by Greg Klein | October 28, 2014
With permits in hand and money in the bank, Lakeland Resources TSXV:LK has a 1,500-metre drill campaign ready to go at its adjacent Gibbon’s Creek and Star properties on the Athabasca Basin’s north-central rim. Announced October 28, the Phase 1 program follows positive results from surface sampling and a DC-resistivity survey, some of the Basin’s highest RadonEx readings and confirmation of a radioactive boulder field showing results up to 4.28% U3O8.
The neighbouring properties host a regional, multi-staged, structural lineament immediately west of the Star Uplift, a basement outcrop about 350 metres by 700 metres, that extends south to the Gibbon’s Creek boulder field about three kilometres away. In addition an east-west resistivity low, interpreted as an alteration corridor, has been found near an historic intercept of 1,500 parts per million uranium.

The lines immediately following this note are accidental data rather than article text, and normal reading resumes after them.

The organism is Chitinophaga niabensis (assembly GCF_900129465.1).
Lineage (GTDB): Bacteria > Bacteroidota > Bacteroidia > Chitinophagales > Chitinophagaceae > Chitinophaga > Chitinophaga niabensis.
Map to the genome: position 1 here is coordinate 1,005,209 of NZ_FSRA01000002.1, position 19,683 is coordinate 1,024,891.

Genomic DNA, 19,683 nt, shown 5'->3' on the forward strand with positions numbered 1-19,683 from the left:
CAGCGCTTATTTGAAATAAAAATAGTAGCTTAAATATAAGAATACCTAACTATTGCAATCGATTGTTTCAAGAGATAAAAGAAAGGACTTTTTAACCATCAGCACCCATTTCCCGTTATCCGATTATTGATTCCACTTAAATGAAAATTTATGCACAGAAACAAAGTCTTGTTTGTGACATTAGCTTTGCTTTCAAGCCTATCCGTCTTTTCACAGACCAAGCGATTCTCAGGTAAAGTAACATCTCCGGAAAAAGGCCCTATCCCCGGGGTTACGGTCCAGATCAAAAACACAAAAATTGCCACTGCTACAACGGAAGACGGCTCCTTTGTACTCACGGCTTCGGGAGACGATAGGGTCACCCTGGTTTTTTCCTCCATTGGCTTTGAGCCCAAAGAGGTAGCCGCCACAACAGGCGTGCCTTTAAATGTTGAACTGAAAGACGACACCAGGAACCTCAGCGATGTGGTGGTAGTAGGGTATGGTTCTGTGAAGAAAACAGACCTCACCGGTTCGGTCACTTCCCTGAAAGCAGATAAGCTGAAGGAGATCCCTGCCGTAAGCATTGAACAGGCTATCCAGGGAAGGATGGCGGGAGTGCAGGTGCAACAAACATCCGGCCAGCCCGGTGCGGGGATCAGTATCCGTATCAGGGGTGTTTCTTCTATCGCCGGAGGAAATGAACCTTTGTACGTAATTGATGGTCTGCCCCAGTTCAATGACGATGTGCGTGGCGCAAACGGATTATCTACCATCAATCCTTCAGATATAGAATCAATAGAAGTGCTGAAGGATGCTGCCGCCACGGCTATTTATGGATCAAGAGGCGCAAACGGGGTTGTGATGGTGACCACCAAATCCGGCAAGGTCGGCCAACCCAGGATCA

Surface sampling at the uplift found a gold trend that also revealed platinum group elements, rare earths and anomalous low-grade uranium. Follow-up drilling will test the gold trend and examine basement geology as it relates to the Gibbon’s Creek targets, Lakeland stated.
With depth to the unconformity ranging from 50 to 250 metres, the company anticipates an economical program of shallow drilling. Roads and power lines cross the property, which lies a few kilometres from the town of Stony Rapids.
The company wholly owns Gibbon’s Creek and holds a 100% option on Star.
With one of the Basin’s larger portfolios, Lakeland has also been advancing its Lazy Edward Bay project.
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